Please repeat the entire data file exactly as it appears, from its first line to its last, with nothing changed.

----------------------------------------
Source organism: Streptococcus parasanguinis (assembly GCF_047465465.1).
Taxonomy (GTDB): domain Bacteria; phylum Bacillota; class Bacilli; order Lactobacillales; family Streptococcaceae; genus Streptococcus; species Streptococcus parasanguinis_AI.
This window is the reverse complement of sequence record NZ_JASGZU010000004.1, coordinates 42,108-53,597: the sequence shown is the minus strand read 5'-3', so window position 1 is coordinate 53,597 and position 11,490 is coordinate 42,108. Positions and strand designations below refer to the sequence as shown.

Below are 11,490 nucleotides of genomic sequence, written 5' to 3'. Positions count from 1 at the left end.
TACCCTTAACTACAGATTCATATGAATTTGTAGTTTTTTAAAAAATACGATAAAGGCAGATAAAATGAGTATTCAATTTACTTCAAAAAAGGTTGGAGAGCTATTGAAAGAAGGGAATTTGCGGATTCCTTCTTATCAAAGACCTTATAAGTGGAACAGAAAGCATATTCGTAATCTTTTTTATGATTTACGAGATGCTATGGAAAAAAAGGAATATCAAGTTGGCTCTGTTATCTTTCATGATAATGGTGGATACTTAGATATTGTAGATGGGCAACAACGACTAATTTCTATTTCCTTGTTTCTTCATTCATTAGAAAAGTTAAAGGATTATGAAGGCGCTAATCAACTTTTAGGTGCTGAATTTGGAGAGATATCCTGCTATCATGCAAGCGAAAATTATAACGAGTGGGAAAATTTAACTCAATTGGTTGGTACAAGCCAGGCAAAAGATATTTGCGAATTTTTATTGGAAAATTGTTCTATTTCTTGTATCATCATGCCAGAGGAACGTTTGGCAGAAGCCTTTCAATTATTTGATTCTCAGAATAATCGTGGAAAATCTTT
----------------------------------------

Source organism: Streptococcus parasanguinis (assembly GCF_047465465.1).
Taxonomy (GTDB): domain Bacteria; phylum Bacillota; class Bacilli; order Lactobacillales; family Streptococcaceae; genus Streptococcus; species Streptococcus parasanguinis_AI.
This window is the reverse complement of sequence record NZ_JASGZU010000004.1, coordinates 42,108-53,597: the sequence shown is the minus strand read 5'-3', so window position 1 is coordinate 53,597 and position 11,490 is coordinate 42,108. Positions and strand designations below refer to the sequence as shown.

Below are 11,490 nucleotides of genomic sequence, written 5' to 3'. Positions count from 1 at the left end.
TACCCTTAACTACAGATTCATATGAATTTGTAGTTTTTTAAAAAATACGATAAAGGCAGATAAAATGAGTATTCAATTTACTTCAAAAAAGGTTGGAGAGCTATTGAAAGAAGGGAATTTGCGGATTCCTTCTTATCAAAGACCTTATAAGTGGAACAGAAAGCATATTCGTAATCTTTTTTATGATTTACGAGATGCTATGGAAAAAAAGGAATATCAAGTTGGCTCTGTTATCTTTCATGATAATGGTGGATACTTAGATATTGTAGATGGGCAACAACGACTAATTTCTATTTCCTTGTTTCTTCATTCATTAGAAAAGTTAAAGGATTATGAAGGCGCTAATCAACTTTTAGGTGCTGAATTTGGAGAGATATCCTGCTATCATGCAAGCGAAAATTATAACGAGTGGGAAAATTTAACTCAATTGGTTGGTACAAGCCAGGCAAAAGATATTTGCGAATTTTTATTGGAAAATTGTTCTATTTCTTGTATCATCATGCCAGAGGAACGTTTGGCAGAAGCCTTTCAATTATTTGATTCTCAGAATAATCGTGGAAAATCTTT